The incidental discovery of an adrenal mass poses the problem of distinguishing between the frequent benign masses and the infrequent malignant ones that require surgery. Univocal guidelines to approach this problem are unavailable.
To perform a survey of the clinical management of incidentally discovered adrenal masses (ie, adrenal incidentalomas).
A multicentric retrospective analysis of hospital medical records of adrenal incidentalomas diagnosed during a 5-year period; the medical records were scrutinized for demographic data and clinical details by means of a specifically tailored questionnaire.
The major surgical and medical centers of Piedmont, a northern Italian region with approximately 4 million inhabitants. The recruitment pattern of these centers was unselected.
The definition of adrenal incidentaloma was limited to patients with a physical examination and a clinical history unindicative of adrenal disease. Exclusion criteria also included hypertension of suspected endocrine origin and a history of neoplasms known to metastasize frequently in the adrenal glands. Two hundred twenty-four medical records were collected, and 210 were analyzed (14 excluded a posteriori).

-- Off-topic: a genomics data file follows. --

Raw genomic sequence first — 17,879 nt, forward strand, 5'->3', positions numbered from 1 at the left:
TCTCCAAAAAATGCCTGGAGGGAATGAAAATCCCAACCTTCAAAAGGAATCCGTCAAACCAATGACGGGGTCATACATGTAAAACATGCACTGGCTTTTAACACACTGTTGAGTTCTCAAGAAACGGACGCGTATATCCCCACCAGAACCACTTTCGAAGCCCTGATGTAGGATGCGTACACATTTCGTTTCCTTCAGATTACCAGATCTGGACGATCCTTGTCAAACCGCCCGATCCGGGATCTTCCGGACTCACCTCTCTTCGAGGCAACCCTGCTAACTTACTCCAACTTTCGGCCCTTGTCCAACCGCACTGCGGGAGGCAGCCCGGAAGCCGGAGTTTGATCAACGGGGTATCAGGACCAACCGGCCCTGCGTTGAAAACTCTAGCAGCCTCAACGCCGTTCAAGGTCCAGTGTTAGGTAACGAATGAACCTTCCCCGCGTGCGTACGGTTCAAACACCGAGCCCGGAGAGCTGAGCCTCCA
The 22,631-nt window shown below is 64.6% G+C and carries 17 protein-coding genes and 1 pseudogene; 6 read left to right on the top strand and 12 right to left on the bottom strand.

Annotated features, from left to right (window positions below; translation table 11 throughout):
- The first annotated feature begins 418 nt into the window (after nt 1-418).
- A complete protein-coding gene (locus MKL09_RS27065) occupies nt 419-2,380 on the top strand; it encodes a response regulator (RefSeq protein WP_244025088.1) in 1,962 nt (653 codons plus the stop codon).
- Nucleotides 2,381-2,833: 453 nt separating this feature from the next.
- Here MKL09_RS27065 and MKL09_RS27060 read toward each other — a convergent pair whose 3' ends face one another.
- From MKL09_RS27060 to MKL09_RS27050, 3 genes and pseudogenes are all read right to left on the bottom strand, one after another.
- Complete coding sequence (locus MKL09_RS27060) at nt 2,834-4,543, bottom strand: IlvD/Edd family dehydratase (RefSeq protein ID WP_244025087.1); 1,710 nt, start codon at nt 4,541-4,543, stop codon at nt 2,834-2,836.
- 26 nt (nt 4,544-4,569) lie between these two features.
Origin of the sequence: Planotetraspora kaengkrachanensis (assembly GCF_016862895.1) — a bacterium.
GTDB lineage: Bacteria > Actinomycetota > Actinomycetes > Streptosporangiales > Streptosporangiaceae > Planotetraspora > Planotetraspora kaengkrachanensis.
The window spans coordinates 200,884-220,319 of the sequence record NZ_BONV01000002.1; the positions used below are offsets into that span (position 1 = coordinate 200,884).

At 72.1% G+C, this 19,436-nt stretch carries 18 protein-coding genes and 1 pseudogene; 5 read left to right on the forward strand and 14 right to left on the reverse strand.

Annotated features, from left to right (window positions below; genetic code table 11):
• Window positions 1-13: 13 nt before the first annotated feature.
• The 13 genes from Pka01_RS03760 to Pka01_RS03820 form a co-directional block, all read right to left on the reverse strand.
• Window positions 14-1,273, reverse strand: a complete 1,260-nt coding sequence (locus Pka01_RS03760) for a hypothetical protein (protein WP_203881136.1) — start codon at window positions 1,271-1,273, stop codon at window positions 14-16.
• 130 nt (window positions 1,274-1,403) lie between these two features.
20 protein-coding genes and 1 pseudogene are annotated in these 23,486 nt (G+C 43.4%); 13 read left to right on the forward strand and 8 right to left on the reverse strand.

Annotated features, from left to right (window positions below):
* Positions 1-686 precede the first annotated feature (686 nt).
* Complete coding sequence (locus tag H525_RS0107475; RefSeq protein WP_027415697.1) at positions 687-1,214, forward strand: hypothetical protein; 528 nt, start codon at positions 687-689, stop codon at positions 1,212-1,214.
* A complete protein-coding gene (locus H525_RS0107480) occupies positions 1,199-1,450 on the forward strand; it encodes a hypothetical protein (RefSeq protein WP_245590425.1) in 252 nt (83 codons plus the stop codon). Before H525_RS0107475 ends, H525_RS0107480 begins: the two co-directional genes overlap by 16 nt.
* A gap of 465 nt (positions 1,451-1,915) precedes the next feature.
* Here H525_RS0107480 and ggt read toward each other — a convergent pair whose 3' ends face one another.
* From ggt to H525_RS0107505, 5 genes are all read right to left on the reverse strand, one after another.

Most patients were in their 50s and 60s, and women were predominantly affected. The frequency of adrenocortical cancer was 13% among patients operated on. The tumor diameter was highly correlated with the risk of cancer; a cutoff at 5 cm had a sensitivity of 93% with a specificity of 64% in discriminating between benign and malignant cortical lesions.
The occurrence of adrenocortical carcinoma among adrenal incidentalomas is not rare. The evaluation of the mass size is a simple and effective method for selecting patients at risk for cancer. The indication for surgery of masses larger than 5 cm, or of masses of any diameter that have suspicious imaging characteristics, limits unnecessary operations and costs.Arch Surg. 1997;132:914-919
Terzolo M, Alì A, Osella G, Mazza E. Prevalence of Adrenal Carcinoma Among Incidentally Discovered Adrenal MassesA Retrospective Study From 1989 to 1994. Arch Surg. 1997;132(8):914-919. doi:10.1001/archsurg.1997.01430320116020